There is one constant in the financial industry: Change. Interest rates, banking products, and government regulations are subject to change quickly. Institutions themselves often are subject to changes. Some grow, some merge, others split. It can all be very tumultuous and potentially confusing for clients.
Once upon a time, I worked for a bank. If there’s one thing I learned, it’s that when clients are confused, they reach out to you, be it by phone, in branches, or online. You can’t blame them—financial institutions are holding on to their money, and they have questions. How can you make sure their concerns are heard and adequately answered?
- Inform your staff. Give staff members in facilities and call centers all the information they need to help clients. Whether you use traditional paper methods or computer based eLearning programs, if they’re not informed, your clients won’t be, either.
- Plan for web traffic. Is your website easy to navigate? It’s probably a good idea to place information about the transition on your homepage, making information easy to find. Be prepared to update your frequently asked questions.
- Make sure an influx of web visitors won’t overload your site.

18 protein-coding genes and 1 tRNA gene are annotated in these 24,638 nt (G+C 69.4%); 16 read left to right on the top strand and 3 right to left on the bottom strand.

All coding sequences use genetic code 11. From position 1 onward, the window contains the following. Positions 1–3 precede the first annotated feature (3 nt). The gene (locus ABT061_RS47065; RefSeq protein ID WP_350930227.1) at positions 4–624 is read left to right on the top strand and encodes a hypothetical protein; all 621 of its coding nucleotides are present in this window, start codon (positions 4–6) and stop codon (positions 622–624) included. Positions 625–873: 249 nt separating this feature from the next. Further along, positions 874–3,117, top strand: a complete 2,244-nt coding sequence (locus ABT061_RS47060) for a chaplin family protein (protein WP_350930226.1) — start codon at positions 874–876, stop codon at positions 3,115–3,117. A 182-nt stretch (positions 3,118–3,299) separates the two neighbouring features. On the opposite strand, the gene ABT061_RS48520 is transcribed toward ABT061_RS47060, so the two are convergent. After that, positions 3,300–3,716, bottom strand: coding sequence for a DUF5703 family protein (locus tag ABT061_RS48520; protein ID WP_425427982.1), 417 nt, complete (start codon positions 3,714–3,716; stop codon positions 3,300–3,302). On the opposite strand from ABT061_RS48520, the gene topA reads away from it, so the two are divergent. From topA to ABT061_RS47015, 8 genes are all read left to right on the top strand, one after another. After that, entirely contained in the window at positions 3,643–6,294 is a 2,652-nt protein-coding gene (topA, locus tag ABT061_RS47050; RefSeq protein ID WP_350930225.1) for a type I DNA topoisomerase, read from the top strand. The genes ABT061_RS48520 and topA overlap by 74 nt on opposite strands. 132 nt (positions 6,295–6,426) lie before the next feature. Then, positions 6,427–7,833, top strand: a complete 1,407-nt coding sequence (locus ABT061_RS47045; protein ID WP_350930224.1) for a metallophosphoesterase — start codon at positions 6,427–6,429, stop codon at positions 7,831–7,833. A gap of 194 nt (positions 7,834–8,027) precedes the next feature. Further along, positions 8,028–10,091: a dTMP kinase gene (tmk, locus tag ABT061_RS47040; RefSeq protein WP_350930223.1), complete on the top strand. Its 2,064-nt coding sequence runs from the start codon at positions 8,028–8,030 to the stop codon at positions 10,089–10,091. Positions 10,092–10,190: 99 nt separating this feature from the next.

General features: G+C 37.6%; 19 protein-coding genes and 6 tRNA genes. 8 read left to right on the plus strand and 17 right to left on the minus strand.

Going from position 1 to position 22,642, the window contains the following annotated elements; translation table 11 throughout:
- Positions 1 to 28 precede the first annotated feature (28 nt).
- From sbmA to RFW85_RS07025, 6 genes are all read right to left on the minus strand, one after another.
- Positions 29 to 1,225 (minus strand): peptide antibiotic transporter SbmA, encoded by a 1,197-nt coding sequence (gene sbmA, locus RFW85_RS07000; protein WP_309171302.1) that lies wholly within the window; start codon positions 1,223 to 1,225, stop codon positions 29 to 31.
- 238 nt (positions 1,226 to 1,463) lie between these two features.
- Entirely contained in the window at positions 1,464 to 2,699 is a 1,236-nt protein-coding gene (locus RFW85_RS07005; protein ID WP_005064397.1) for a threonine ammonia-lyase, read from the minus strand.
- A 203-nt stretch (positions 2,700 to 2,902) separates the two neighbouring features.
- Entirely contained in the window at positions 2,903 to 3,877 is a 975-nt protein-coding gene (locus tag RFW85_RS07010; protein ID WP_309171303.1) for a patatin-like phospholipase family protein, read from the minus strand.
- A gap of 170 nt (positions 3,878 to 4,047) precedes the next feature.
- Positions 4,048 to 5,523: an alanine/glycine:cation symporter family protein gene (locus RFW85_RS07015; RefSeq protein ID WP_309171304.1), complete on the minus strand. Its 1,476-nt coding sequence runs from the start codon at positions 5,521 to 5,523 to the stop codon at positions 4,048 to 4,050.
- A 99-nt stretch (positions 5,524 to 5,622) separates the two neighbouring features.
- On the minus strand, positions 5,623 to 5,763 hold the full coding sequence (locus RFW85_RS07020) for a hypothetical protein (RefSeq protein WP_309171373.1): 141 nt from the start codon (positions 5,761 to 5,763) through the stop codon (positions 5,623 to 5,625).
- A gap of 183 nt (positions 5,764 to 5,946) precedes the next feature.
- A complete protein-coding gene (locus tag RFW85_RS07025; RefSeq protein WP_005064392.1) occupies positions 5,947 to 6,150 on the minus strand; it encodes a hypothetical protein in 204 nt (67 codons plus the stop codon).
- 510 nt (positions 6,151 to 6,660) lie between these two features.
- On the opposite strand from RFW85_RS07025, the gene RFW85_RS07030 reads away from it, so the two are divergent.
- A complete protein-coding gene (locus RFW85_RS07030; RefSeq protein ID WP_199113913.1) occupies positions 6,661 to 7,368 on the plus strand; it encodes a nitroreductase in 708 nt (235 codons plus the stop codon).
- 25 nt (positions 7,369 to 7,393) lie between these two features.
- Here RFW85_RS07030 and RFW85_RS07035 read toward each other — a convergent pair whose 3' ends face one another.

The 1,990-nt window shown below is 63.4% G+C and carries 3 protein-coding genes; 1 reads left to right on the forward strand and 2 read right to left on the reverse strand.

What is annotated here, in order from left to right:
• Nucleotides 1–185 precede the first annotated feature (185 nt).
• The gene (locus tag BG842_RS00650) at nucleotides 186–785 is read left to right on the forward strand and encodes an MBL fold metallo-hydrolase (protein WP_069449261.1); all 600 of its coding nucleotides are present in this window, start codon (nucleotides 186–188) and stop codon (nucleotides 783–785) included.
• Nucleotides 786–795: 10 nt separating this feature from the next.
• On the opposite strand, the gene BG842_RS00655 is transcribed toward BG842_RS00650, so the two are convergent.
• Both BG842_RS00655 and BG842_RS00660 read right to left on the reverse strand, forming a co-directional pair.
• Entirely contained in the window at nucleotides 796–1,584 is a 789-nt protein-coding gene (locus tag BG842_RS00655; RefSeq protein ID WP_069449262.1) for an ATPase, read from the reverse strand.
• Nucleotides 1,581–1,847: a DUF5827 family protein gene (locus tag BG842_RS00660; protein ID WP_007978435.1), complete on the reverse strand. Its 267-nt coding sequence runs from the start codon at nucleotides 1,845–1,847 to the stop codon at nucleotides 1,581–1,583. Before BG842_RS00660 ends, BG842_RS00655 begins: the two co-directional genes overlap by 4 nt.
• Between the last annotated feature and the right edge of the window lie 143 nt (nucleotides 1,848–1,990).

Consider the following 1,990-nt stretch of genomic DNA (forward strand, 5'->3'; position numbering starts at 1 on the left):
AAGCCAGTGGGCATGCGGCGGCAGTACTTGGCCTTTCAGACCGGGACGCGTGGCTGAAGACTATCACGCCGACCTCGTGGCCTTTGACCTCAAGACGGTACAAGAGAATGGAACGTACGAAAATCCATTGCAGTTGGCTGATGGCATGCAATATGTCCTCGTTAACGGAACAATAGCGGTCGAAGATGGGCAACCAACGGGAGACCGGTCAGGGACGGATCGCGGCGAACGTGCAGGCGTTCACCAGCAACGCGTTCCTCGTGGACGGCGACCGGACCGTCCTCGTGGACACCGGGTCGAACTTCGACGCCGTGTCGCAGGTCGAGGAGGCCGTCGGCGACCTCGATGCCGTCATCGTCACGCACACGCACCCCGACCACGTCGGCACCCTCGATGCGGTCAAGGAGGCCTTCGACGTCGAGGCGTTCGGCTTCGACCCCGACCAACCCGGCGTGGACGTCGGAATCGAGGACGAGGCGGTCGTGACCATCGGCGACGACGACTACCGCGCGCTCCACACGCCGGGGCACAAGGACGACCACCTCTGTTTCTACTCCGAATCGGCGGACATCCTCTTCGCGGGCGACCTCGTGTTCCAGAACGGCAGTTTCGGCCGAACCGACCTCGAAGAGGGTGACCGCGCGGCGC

- If you want to emphasize certain information about the transition, include audio or video to explain it. Duplicate audio content with a transcript, for searchability.
- Create web tutorials that explain the changes. You can create one by compiling screen shots, images, and information into a slide presentation. Again, transcribe for searchability.
- Prepare your phone system. When financial institutions have transitions, one of the first places they include new information is on the phone.
- New names can be introduced by IVR Systems
- Messages On Hold explain changes in more detail.
- The information you present in your on hold marketing should be the first step of client services.
- Frequently asked questions and common concerns should be addressed.
- Be sure to tell clients how to get more information: by asking a representative, looking online, visiting a branch, and any other options
- Use a Survey to check on the level of service your representatives are providing.
How do you know what questions your clients will be asking? First, make a list of questions they asked last time you had a policy change or merger. Next, record questions your employees ask about the upcoming changes. Anticipate as much as you can, but remain flexible. Don’t forget the power of audio in explaining new information.